When the members of the Life Community Church held a dedication for its new home, it marked the return of the building they occupy to its original use.

A little more than a month ago, the congregation bought the former Universalist Congregational Church on Church Hill in Gardiner from another Church Hill resident, the First Baptist Church located directly across the street.

For a congregation that had been meeting in places such as the gymnasium of Laura E. Richards School, the move represents a chance to put down roots and grow. For the community, it marks the preservation of a building whose future was uncertain just two years ago, when it was sold at auction after the business of the hard cider maker who bought it folded, leaving it vacant and in need of repair.

“It all worked out,” church pastor Ramsey Tripp said Friday. “We got all the money we needed in less time than we expected, and we closed on Dec. 22.”

The church building was, in effect, the congregation’s Christmas present to itself.

And it ended up being a boon to the First Baptist Church as well.


The yellow clapboard building had been the home of Lost Orchard Brewing in the Crooked Halo Cider House.

David Boucher, who had been making hard cider, originally had planned to open his cidery in the church, produce up to 50,000 gallons of hard cider annually and open a larger production facility elsewhere in Gardiner, if the demand warranted.

In part because of Boucher’s interest, in 2014 city officials adopted an ordinance that would allow some commercial uses in older buildings such as schools and churches that are located in residential neighborhoods.

Boucher did secure production space in South Gardiner, and opted to create a tasting room in the church, but it’s not clear that it ever opened.

While Boucher owned the property, he and the Baptist Church had struck a deal over parking. When events at the church drew more people than its parking lot could accommodate, church members were welcome to use Boucher’s property.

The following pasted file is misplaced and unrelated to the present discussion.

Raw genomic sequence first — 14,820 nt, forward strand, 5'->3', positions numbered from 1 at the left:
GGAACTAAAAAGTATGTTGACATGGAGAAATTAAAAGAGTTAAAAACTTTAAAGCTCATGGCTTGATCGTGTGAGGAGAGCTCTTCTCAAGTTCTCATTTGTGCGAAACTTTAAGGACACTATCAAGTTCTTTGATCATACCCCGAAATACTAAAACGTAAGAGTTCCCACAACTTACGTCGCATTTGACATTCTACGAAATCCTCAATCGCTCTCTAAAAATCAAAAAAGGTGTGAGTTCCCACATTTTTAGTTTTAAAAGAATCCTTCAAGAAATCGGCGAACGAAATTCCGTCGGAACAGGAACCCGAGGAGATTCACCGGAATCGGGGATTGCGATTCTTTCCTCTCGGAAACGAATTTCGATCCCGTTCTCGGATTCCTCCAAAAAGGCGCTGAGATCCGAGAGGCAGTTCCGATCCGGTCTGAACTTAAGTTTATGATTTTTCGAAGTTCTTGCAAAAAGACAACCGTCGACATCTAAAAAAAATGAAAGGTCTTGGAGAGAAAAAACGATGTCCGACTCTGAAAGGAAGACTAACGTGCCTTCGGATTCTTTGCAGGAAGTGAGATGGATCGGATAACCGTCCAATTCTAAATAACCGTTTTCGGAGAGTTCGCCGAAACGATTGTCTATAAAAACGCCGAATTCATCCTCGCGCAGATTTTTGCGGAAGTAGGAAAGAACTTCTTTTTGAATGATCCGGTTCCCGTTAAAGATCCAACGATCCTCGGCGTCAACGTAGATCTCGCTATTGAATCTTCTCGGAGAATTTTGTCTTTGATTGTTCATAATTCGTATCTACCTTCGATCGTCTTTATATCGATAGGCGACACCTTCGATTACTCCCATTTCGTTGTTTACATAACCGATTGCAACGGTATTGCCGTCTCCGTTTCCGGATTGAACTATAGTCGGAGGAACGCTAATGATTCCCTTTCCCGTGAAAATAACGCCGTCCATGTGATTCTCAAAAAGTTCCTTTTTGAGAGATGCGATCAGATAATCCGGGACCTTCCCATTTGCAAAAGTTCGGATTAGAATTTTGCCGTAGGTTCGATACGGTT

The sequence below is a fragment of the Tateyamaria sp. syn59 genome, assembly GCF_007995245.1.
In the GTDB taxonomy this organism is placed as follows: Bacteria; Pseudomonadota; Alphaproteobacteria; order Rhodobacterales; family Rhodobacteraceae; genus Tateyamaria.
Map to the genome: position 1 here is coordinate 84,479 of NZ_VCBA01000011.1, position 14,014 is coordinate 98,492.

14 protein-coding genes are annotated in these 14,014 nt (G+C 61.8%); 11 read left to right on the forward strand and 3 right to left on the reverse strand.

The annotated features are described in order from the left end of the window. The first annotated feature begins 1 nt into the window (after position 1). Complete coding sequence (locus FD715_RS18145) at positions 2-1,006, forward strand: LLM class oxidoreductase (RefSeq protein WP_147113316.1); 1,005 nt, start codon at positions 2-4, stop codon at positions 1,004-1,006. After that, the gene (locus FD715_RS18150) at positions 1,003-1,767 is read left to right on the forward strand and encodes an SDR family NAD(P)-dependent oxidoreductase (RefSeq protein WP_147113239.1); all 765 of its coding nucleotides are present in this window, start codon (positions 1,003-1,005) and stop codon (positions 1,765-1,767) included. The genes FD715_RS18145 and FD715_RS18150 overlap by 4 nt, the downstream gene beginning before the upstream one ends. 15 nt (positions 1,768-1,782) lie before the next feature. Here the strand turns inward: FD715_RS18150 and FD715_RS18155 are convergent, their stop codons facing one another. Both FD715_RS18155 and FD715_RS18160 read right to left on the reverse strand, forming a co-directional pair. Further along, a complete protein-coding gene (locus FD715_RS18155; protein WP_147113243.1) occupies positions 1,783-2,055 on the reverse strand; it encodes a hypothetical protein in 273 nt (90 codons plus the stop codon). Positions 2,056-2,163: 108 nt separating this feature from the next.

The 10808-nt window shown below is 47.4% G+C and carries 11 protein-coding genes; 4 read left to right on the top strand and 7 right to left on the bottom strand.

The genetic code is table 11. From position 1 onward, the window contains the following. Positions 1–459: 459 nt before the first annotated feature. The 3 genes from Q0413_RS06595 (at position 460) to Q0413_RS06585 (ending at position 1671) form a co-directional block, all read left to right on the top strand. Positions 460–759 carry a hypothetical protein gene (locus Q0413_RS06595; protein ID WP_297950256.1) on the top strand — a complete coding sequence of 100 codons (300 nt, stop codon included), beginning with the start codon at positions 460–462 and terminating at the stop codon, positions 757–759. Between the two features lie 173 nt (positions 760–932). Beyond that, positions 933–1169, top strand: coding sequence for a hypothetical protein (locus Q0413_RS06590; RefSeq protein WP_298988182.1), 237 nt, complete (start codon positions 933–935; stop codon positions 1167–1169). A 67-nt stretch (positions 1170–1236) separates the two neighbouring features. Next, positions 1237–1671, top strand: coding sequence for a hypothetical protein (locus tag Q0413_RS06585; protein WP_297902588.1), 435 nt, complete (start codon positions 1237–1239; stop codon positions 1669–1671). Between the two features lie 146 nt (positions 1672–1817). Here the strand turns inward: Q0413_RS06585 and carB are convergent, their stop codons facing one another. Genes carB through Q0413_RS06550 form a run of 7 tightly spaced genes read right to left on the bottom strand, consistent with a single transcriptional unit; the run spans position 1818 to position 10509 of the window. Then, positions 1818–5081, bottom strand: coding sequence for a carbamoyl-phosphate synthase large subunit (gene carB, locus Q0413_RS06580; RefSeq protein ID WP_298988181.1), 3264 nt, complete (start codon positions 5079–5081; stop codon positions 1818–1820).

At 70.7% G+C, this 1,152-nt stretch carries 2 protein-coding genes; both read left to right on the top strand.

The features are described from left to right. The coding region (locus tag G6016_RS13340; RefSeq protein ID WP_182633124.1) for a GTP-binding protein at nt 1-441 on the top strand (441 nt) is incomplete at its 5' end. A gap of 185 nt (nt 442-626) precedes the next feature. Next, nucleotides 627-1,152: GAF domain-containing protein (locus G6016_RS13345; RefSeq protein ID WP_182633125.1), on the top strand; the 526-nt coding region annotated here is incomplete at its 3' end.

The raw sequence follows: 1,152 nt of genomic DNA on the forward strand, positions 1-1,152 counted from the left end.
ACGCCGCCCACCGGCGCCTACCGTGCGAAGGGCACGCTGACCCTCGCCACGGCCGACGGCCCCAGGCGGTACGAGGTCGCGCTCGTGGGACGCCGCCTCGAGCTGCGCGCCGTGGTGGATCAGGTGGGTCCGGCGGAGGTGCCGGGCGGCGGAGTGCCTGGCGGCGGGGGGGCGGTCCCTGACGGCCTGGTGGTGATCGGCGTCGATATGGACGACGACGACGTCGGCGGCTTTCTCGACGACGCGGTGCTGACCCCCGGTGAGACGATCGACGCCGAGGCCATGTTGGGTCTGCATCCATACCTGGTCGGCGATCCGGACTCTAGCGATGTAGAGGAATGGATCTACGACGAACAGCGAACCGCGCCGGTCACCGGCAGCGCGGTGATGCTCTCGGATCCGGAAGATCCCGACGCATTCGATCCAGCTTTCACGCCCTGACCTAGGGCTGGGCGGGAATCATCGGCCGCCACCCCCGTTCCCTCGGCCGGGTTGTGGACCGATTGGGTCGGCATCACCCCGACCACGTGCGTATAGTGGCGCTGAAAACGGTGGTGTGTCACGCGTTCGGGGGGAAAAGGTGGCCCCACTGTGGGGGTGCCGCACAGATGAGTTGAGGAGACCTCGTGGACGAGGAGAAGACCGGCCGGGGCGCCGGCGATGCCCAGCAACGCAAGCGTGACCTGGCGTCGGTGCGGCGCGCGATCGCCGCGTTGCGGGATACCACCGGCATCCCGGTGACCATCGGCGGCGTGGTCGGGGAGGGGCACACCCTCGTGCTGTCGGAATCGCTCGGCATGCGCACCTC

“Weddings or funerals, those are the big events. Weddings, funerals, Christmas and Easter,” said Dan Bailey, who owns Bailey Auto Sales in Gardiner, is a member of the First Baptist Church and is the chairman of its finance committee. “That’s why we decided we had to buy it.”


The churches are located in an established neighborhood, just up the hill from Gardiner’s downtown. While both churches have parking lots, on-street parking on Church Street is unavailable.

The historic church building was listed for auction at the end of 2017. But even before the sign was posted, Bailey received a call about the pending auction. He brought the idea to the members of his congregation and with their agreement, he bid on the property. When the auction ended, one congregation was the owner of two church properties.

While church members were able to make use of the parking lot, the fate of the church building and attached fellowship hall on the property was still in question; splitting the lot wasn’t possible.

“When I convinced the church to sell it, no one seemed to like the arrangement with the parking lot,” Bailey said. “We did have some interest. But it kind of petered out. Either they couldn’t get the financing or it was too big a job to restore. Some people were looking at putting apartments in.”

Several offers surfaced when, Bailey said, Steve McGee, one of the Life Community Church’s members, approached him about buying the church.

“Church Hill was named for churches,” Bailey said.


Most of the members of his congregation favored selling the property to another church, and they did the deal.

As the members of the Life Community Church were raising the money — Bailey declined to give the purchase price — they were allowed to move in before the sale was completed.

The Life Community Church is a nondenominational church that’s affiliated with the Fellowship of Evangelical Churches.

“They are really supportive, but they don’t have mandated things that we have to do,” said Tripp, who is a licensed pastor. “It’s a good fit for us. It allows us to do what God wants us to do.”

He said his church is unusual for this area, because most have been around for long time. The church was planted 10 years ago from the Moss Brook Church in South Paris. Most of the members live within about a 20-mile radius of Gardiner.

Now that Tripp’s congregation is settling in at its new home, it is taking on the care and maintenance of the church, including replacing the roof and building the congregation.


“Even last Sunday, a couple a showed up for the first time,” he said. “They said the man who delivered their oil told them about us. Having this space allows people to know you are here.”

And the matter of parking has been resolved easily; the two churches’ services are held at different times on Sunday, so plenty of parking is available for both.

Jessica Lowell — 621-5632

[email protected]

Twitter: @JLowellKJ

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